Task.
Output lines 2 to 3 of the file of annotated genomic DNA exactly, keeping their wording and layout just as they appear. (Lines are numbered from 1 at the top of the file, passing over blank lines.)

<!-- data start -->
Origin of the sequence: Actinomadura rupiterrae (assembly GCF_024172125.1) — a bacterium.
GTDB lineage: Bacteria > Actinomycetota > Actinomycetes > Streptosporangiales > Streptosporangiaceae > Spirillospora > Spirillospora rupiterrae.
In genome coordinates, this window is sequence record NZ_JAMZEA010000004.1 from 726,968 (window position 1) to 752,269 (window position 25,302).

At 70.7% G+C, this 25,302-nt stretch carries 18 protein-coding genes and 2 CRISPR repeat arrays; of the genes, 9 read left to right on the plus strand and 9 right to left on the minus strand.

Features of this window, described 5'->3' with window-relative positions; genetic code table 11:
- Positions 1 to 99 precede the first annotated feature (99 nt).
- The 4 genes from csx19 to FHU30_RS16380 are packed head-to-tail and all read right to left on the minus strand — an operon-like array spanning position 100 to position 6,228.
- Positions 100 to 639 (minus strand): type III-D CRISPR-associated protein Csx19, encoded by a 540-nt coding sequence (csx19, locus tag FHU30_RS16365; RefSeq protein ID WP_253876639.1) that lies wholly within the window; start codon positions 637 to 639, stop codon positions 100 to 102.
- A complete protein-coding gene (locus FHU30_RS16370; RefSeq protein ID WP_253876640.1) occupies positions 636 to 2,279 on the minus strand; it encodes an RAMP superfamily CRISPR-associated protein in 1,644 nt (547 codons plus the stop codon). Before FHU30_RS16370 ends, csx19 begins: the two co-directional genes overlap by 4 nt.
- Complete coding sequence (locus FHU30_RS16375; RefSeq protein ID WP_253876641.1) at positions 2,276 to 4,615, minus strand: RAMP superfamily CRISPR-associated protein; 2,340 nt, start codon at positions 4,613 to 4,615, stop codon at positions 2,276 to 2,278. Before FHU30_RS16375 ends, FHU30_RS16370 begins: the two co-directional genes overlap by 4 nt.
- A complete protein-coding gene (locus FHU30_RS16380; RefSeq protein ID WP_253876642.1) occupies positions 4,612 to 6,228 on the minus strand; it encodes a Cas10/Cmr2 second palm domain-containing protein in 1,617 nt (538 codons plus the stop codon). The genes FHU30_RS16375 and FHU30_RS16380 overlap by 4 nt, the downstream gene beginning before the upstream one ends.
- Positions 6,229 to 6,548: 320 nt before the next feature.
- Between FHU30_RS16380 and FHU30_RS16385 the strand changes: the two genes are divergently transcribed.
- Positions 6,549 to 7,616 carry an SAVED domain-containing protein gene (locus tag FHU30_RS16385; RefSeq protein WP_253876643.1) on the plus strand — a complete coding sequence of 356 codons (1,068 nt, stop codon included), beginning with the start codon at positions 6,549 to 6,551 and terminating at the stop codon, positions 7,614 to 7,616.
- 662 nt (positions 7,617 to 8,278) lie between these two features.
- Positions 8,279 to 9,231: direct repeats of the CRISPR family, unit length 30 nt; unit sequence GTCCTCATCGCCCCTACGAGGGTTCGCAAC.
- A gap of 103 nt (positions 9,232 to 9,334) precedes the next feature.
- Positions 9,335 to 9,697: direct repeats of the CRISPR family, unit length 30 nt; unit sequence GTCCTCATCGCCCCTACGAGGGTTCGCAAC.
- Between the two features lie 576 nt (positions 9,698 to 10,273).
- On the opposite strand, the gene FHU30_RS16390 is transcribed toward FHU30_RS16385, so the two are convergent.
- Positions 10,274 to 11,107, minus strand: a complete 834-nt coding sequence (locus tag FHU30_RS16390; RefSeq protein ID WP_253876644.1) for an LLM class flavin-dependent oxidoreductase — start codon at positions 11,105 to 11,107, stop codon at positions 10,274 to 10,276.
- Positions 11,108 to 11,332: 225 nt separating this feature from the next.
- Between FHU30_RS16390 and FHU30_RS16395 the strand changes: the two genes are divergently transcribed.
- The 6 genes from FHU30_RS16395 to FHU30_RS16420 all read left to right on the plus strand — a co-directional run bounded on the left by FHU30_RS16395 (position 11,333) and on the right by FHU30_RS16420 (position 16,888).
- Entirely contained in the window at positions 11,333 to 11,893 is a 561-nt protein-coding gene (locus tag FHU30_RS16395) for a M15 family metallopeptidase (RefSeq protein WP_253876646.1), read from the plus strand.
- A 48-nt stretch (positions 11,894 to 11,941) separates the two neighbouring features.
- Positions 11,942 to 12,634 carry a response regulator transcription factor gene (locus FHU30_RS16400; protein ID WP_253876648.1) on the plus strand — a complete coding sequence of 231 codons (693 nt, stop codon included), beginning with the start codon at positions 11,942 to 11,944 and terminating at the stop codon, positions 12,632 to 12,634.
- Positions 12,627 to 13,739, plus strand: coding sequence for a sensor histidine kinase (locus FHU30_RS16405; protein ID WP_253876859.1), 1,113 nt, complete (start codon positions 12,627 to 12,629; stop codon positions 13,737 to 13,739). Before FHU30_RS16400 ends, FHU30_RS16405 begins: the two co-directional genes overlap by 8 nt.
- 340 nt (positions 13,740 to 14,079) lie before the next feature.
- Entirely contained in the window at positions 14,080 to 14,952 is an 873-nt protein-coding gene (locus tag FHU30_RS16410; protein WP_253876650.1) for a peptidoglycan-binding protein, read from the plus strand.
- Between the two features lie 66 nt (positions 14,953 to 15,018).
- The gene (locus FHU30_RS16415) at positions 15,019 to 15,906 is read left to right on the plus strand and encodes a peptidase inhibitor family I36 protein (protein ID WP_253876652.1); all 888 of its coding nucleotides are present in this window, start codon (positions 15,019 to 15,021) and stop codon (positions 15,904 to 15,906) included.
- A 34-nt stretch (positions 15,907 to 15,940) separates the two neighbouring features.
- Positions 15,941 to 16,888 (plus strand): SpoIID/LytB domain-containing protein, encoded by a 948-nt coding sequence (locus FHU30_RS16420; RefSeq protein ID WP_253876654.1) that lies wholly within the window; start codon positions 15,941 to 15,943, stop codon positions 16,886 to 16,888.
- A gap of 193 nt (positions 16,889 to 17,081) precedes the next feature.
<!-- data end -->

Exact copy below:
GTDB lineage: Bacteria > Actinomycetota > Actinomycetes > Streptosporangiales > Streptosporangiaceae > Spirillospora > Spirillospora rupiterrae.
In genome coordinates, this window is sequence record NZ_JAMZEA010000004.1 from 726,968 (window position 1) to 752,269 (window position 25,302).